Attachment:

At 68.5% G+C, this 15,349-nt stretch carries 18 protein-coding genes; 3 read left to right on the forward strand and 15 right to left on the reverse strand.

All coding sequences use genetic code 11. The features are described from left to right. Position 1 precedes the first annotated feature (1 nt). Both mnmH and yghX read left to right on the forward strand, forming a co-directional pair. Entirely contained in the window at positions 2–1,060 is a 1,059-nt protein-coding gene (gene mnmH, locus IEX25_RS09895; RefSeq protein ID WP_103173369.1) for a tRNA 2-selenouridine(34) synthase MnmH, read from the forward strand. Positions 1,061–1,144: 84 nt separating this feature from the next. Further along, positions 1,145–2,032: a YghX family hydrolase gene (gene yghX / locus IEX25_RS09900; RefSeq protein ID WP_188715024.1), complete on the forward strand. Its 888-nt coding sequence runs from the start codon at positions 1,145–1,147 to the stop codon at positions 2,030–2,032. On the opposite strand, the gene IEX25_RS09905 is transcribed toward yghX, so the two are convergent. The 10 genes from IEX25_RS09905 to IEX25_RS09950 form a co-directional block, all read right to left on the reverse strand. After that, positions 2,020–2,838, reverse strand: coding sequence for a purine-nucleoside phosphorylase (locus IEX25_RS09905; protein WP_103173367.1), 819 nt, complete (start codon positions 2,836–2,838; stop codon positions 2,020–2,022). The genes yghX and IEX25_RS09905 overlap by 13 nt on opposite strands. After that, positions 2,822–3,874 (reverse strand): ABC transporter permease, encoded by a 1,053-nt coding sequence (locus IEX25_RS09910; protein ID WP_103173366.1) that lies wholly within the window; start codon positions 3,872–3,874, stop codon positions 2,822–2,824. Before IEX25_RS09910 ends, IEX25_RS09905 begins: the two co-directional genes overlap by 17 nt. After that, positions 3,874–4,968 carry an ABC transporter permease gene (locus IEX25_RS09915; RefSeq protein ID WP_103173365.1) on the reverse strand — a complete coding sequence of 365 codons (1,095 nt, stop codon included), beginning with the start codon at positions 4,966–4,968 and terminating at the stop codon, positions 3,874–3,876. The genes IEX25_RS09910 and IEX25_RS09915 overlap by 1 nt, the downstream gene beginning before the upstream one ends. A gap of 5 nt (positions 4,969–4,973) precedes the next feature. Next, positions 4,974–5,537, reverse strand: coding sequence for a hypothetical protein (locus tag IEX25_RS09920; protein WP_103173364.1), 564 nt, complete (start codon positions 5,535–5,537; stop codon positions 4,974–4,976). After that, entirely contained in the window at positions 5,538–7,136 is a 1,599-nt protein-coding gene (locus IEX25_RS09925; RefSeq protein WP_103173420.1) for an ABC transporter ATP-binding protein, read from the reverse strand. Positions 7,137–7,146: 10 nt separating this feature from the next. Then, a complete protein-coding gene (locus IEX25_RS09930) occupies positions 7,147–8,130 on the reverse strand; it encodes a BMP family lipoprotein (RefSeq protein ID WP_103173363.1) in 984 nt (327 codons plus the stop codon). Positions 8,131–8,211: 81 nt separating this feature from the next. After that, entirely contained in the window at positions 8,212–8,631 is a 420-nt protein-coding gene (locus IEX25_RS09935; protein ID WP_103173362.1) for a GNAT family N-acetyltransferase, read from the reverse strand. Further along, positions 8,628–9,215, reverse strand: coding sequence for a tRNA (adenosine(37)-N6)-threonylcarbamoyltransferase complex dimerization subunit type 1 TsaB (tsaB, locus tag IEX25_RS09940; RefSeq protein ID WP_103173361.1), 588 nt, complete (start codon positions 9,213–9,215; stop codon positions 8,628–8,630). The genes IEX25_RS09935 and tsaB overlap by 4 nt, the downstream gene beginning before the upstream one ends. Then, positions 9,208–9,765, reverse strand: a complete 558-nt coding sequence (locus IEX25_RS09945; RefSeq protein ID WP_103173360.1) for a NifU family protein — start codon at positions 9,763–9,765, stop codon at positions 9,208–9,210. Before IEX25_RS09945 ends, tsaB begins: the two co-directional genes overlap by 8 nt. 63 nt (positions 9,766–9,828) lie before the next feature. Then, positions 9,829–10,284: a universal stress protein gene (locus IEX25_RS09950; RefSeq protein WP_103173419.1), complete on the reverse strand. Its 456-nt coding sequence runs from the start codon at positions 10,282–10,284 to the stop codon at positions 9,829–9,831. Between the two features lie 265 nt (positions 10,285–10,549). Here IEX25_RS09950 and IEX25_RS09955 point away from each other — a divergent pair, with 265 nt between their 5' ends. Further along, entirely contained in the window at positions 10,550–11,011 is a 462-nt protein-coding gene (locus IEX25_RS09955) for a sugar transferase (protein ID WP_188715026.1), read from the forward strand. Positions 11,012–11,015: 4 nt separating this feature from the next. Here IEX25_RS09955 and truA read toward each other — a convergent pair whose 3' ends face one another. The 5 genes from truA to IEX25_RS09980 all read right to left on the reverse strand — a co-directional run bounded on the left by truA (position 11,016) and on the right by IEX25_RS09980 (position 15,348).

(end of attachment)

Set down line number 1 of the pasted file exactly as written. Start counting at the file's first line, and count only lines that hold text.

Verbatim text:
At 68.5% G+C, this 15,349-nt stretch carries 18 protein-coding genes; 3 read left to right on the forward strand and 15 right to left on the reverse strand.